If Nintendo (NASDAQOTH:NTDOF) showed us anything with its latest quarterly results, it's that having a massive hit game doesn't guarantee financial success.
Nintendo sold a respectable 2.82 million copies of Mario Kart 8 since its May launch, resulting in a solid 219% year-over-year bump in Wii U hardware sales during the quarter. The problem? That meant Nintendo sold just 510,000 Wii U consoles over the three-month period, so the vast majority of Mario Kart 8 sales went to existing Wii U users.
What's more, Mario Kart 8 comprised more than 64% of the 4.39 million software units Nintendo sold last quarter, which effectively means the title was the company's only real bright spot in that period. Consequently, Nintendo's revenue fell 8.4% year over year to $731 million, which translated to an operating loss that nearly doubled to roughly $92.7 million, along with a net loss of $96.4 million. Shares of Nintendo have fallen more than 10% over the past week following the quarterly report.
Losses? What losses?
Curiously, Nintendo seemed to shrug off its weak performance, calling the quarter a "good start" with regard to Wii U and Mario Kart 8 sales. In addition, the company said in an earnings statement it also expects to "generate robust profits" this year from its 3DS platform. As it stands, Nintendo has already sold 6.7 million Wii U units since the device's release in late 2012, trailing the nearly 9 million PlayStation 4 consoles sold by Sony to date, but well ahead of the roughly 5 million Xbox One units moved by Microsoft so far. Both of those video game consoles were released in late 2013.
So what will drive Nintendo's results for the rest of the year? First, Nintendo said Mario Kart 8 has "contributed to a gain in momentum for the Wii U platform business," which positions it well going into the lucrative holiday season. By then the company will have launched additional key titles including Super Smash Bros. for Wii U, Hyrule Warriors, Bayonetta 2, and Captain Toad: Treasure Tracker for the Wii U, as well as Super Smash Bros. and two Pokémon titles for 3DS.
As a result, Nintendo maintained its most recent fiscal-year forecast provided in May, which called for net sales of 590 billion yen ($5.76 billion), operating income of 40 billion yen ($390.4 million), and net income of 20 billion yen ($194.7 million). In addition, it maintained its targets for selling 12 million Nintendo 3DS consoles over the year, roughly flat from last year, and 3.6 million Wii U consoles, a 32.4% jump over last year.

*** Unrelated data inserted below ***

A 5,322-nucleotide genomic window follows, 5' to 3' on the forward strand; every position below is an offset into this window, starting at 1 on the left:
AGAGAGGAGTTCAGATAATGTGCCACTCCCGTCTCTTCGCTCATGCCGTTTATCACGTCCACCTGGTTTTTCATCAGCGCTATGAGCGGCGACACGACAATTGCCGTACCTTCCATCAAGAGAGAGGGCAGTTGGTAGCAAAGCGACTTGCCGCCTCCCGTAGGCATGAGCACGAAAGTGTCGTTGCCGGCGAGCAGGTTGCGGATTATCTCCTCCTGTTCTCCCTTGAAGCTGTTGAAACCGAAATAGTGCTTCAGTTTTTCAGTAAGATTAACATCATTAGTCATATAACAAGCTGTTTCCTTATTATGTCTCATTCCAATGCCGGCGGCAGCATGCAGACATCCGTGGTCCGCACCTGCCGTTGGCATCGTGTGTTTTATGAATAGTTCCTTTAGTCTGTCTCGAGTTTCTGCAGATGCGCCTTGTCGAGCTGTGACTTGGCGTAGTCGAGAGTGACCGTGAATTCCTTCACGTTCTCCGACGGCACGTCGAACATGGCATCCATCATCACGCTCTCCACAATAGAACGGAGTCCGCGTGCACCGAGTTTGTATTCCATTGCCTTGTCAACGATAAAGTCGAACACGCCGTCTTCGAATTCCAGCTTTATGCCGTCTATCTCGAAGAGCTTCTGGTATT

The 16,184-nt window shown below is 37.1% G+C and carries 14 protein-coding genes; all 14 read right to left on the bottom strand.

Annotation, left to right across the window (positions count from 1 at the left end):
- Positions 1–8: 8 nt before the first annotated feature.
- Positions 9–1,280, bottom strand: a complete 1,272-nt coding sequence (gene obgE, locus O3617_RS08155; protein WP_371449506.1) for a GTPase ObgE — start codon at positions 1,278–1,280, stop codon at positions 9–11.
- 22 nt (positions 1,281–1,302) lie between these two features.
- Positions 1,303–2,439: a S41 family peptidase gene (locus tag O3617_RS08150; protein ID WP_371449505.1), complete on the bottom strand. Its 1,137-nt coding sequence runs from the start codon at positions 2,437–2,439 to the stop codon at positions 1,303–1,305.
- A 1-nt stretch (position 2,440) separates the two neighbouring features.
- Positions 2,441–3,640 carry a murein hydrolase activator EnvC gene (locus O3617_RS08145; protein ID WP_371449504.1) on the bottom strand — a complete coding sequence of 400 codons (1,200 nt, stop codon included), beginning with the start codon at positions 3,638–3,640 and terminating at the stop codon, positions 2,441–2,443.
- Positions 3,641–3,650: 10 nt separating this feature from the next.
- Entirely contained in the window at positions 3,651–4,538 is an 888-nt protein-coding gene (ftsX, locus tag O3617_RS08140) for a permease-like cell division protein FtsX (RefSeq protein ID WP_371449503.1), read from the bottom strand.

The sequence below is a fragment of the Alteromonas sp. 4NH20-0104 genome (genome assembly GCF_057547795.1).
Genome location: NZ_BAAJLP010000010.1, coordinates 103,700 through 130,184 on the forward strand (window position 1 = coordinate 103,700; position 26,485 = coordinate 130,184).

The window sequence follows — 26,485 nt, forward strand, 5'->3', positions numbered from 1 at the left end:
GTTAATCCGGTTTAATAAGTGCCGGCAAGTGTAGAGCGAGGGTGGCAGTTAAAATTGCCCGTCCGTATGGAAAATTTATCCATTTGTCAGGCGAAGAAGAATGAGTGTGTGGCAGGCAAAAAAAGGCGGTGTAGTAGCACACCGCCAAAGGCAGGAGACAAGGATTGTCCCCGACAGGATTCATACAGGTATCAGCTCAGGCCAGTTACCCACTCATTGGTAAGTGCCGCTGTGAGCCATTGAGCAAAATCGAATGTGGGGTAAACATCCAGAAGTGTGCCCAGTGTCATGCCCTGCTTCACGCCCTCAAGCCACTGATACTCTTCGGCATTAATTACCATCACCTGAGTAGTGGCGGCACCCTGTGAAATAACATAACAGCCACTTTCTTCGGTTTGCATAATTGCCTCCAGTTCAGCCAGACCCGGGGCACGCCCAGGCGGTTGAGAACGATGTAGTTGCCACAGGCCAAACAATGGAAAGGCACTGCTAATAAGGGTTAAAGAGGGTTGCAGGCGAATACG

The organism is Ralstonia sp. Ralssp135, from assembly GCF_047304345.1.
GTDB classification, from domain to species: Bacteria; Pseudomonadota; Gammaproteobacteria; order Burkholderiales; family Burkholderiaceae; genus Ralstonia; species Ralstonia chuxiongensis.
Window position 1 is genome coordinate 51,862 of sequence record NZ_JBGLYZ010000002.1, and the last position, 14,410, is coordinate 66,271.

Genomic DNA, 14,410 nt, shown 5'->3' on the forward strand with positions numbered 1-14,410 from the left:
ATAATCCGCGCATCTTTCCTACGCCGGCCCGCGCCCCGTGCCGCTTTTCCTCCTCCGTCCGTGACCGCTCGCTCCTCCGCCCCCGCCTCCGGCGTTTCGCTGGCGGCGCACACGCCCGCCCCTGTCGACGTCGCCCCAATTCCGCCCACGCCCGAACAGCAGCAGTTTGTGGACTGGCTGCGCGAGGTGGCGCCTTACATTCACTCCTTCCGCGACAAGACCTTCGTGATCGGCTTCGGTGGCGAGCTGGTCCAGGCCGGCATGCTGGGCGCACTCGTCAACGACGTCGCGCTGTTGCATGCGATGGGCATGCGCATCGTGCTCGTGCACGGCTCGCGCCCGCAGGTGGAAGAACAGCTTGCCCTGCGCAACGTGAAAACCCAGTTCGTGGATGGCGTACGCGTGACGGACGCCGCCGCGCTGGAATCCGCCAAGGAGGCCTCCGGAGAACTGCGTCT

Think (even) longer term
Looking even further down the road, console makers have emerging markets on their minds. Microsoft and Sony, for example, are working hard to bring their respective current consoles to the new $10 billion market opportunity presented by China's new Shanghai free-trade district, following the lifting of a 13-year-old video game console ban in the country.
But Nintendo is taking a different approach. Following an analyst briefing in May, Nintendo CEO Satoru Iwata insisted "It would be difficult to enter those markets if we didn't create something new. ... For the mass market, you need to provide something that most of the middle class can afford."
As a result, Iwata said, Nintendo will build a new, lower-cost console to target "emerging markets" -- a term he used specifically to describe areas where gaming potential has not yet been realized. Without elaborating on the specifics, Nintendo said such a console could be available as early as next year.
Whether those plans ultimately prove effective remains to be seen. Nintendo has plenty of work to do in making up ground for the remainder of this year, and much of its fortunes in the near term rely on whether consumers readily embrace both the Wii U console and new gaming titles during the crucial holiday season. In the meantime, investors and gaming fans alike will need to hurry up and wait for Nintendo's plans to bear fruit.
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Steve Symington has no position in any stocks mentioned. The Motley Fool owns shares of Microsoft. Try any of our Foolish newsletter services free for 30 days. We Fools may not all hold the same opinions, but we all believe that considering a diverse range of insights makes us better investors. The Motley Fool has a disclosure policy.